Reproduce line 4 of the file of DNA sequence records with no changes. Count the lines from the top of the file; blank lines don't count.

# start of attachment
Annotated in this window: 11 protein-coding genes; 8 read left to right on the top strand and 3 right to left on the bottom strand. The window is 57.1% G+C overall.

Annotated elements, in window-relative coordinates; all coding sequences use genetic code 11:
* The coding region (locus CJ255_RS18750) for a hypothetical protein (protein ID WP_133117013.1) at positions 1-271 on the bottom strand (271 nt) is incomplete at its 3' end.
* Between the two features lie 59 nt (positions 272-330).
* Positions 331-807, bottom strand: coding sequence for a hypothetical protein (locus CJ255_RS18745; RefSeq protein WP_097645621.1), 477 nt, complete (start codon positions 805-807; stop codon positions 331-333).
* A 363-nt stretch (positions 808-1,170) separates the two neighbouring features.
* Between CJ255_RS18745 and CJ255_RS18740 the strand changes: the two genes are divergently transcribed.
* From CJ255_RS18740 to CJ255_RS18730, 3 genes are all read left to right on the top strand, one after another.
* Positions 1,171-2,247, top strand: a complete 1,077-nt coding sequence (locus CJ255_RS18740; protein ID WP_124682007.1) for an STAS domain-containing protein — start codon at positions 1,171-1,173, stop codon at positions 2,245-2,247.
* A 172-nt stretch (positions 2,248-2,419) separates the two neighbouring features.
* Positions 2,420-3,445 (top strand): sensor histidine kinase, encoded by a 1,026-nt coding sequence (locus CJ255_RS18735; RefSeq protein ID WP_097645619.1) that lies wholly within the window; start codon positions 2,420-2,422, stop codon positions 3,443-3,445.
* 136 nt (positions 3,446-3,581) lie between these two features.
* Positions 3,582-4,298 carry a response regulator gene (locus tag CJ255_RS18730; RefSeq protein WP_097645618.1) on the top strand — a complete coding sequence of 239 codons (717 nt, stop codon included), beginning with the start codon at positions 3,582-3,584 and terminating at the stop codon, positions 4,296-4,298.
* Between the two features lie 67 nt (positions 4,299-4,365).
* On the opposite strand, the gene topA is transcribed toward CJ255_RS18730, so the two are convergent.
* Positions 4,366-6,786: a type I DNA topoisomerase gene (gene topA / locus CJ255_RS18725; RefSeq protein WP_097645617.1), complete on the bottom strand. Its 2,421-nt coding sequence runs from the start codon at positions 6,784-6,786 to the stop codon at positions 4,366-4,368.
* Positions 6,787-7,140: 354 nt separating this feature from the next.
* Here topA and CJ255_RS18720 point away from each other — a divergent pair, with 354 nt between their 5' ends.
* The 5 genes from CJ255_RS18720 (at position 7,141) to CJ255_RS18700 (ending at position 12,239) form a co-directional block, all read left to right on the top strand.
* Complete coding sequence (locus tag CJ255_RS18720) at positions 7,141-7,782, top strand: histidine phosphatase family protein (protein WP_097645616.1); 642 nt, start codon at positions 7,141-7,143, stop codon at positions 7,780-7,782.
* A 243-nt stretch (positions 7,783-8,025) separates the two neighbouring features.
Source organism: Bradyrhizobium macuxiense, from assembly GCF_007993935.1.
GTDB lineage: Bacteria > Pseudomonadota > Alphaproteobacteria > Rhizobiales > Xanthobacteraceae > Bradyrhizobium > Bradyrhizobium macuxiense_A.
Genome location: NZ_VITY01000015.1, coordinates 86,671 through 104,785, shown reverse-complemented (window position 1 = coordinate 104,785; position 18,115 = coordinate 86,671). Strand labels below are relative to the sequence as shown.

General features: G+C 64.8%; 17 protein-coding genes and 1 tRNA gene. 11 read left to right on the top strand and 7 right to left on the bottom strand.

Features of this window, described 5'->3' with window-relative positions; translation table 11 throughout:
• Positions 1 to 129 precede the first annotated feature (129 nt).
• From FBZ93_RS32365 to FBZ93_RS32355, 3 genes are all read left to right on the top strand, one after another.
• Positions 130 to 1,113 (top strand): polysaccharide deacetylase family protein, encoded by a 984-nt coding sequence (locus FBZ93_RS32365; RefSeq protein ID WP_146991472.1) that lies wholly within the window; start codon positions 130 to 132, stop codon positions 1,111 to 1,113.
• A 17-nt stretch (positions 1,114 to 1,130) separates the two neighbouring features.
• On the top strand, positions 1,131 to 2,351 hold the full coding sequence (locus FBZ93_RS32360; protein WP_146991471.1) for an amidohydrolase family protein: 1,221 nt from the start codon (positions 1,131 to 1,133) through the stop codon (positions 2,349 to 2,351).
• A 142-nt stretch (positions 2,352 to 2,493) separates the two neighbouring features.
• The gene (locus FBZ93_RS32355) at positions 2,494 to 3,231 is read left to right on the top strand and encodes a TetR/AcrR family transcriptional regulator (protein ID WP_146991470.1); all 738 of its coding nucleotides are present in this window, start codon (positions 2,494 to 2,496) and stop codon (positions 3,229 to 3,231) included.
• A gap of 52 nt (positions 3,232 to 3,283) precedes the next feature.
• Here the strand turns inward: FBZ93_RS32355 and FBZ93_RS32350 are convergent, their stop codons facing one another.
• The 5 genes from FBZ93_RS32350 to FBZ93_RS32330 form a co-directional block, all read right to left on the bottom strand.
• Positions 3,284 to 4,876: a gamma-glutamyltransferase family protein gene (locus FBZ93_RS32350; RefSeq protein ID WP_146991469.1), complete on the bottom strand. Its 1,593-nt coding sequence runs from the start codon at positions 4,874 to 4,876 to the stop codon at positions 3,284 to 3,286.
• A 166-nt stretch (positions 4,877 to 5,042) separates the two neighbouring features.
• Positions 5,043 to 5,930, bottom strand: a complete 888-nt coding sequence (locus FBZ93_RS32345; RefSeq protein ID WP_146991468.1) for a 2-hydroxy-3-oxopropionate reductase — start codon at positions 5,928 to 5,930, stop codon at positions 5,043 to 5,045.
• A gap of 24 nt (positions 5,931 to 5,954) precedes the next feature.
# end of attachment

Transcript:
* Between the two features lie 59 nt (positions 272-330).